Positive Reinforcement: The Psychology of Networking Series - Tip #1

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Maya Angelou once said, “I've learned that people will forget what you said, people will forget what you did, but people will never forget how you made them feel.”

If you don't 100% agree, then try washing dishes or sweeping a floor for your mom without her asking. If your gesture is not well-received by her with a compliment but silence or nitpicking, would you do it again?

Probably not. You might just give it up to avoid wasting your time and efforts.

One of the first principles I learned about human relationships is this old adage, "You can catch more flies with honey than vinegar.” Psychology has a shorter term for this phenomenon: positive reinforcement.

As human beings, we're hardwired for positive experiences and shy away from negative ones. Therefore, if you want a certain behavior to occur again in the future, you should reward the person who conducts that behavior with a favorable outcome after his/her action.

How does this concept apply to networking?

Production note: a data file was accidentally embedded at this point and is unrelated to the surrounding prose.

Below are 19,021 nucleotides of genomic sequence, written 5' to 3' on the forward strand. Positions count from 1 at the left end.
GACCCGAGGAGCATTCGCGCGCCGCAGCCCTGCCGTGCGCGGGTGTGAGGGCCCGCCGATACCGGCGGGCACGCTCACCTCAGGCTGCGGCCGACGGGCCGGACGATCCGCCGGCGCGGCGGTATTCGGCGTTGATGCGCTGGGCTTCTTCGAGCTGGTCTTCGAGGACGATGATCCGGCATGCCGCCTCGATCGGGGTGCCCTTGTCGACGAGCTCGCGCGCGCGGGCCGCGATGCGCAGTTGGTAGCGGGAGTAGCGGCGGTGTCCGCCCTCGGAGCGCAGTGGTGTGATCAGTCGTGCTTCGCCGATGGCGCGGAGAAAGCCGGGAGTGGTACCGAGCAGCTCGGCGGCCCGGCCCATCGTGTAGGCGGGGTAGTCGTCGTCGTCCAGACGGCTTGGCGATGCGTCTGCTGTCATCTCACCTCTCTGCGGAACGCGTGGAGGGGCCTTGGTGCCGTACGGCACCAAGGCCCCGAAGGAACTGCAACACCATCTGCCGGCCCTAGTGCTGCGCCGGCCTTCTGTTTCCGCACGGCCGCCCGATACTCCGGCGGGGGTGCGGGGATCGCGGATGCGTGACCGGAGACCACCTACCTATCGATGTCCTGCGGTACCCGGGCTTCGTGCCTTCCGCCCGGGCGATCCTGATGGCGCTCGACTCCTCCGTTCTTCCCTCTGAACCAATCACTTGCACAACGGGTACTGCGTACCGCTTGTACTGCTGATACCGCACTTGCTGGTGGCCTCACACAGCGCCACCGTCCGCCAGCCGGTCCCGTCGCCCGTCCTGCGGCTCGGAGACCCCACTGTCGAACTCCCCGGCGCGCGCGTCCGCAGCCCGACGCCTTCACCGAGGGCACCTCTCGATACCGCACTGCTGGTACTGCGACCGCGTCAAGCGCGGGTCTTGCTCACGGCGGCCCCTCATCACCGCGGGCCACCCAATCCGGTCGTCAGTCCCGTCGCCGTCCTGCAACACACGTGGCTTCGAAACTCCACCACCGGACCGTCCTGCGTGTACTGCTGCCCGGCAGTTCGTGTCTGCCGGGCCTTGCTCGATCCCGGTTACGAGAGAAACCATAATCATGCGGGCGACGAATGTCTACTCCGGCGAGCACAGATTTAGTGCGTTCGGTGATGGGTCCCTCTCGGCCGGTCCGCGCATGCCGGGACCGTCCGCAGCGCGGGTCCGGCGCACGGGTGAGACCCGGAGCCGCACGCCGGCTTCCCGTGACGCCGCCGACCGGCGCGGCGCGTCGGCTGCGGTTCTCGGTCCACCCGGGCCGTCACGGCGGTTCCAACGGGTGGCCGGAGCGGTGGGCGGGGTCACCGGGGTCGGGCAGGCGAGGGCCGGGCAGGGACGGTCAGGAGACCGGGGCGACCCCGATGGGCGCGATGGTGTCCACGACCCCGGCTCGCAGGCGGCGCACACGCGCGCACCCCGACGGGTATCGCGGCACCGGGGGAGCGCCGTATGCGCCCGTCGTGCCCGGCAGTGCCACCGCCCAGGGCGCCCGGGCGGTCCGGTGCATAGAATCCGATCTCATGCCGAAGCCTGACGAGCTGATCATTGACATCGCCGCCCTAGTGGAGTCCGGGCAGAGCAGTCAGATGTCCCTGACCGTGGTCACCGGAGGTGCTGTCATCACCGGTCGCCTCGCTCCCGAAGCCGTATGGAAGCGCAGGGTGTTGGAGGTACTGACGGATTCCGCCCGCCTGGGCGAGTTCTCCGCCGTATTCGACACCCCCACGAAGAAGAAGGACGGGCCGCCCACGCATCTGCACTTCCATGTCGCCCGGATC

It means that you need to reward the person who gives you something -- whether it's his/her time, resources, or help -- with a positive experience that makes him/her want to do it again.

On the surface level, it can be as simple as saying "thank you" to express your gratitude for someone's help or praising someone for good work or efforts. Or, you can play the role of a good listener and give your full attention to the person who gives you advice instead of interrupting while he or she is still speaking. It can also be demonstrated by your willingness to understand his or her needs as a person, instead of just only focusing on what you want or need from him/her.

At the deeper level, it's about making the other person feel respected, valued, understood/heard, appreciated and/or important.

This is not to say that you have to become the king or queen of "kissing asses". Instead, you just have to show the other person your gratitude and appreciation more outwardly, directly, and immediately.

At the end of the day, connections shouldn't be treated as tools. Instead, they should be cherished as real people who have their own self-interests. Successful long term relationships are built upon mutual benefits and positive experience for both sides.

I hope you find this tip helpful. Talk to you next time! As always, feel free to reach out if you have any questions :)

Reciprocity: The Psychology Of Networking Series - Tip #2

The Psychology of Networking - Intro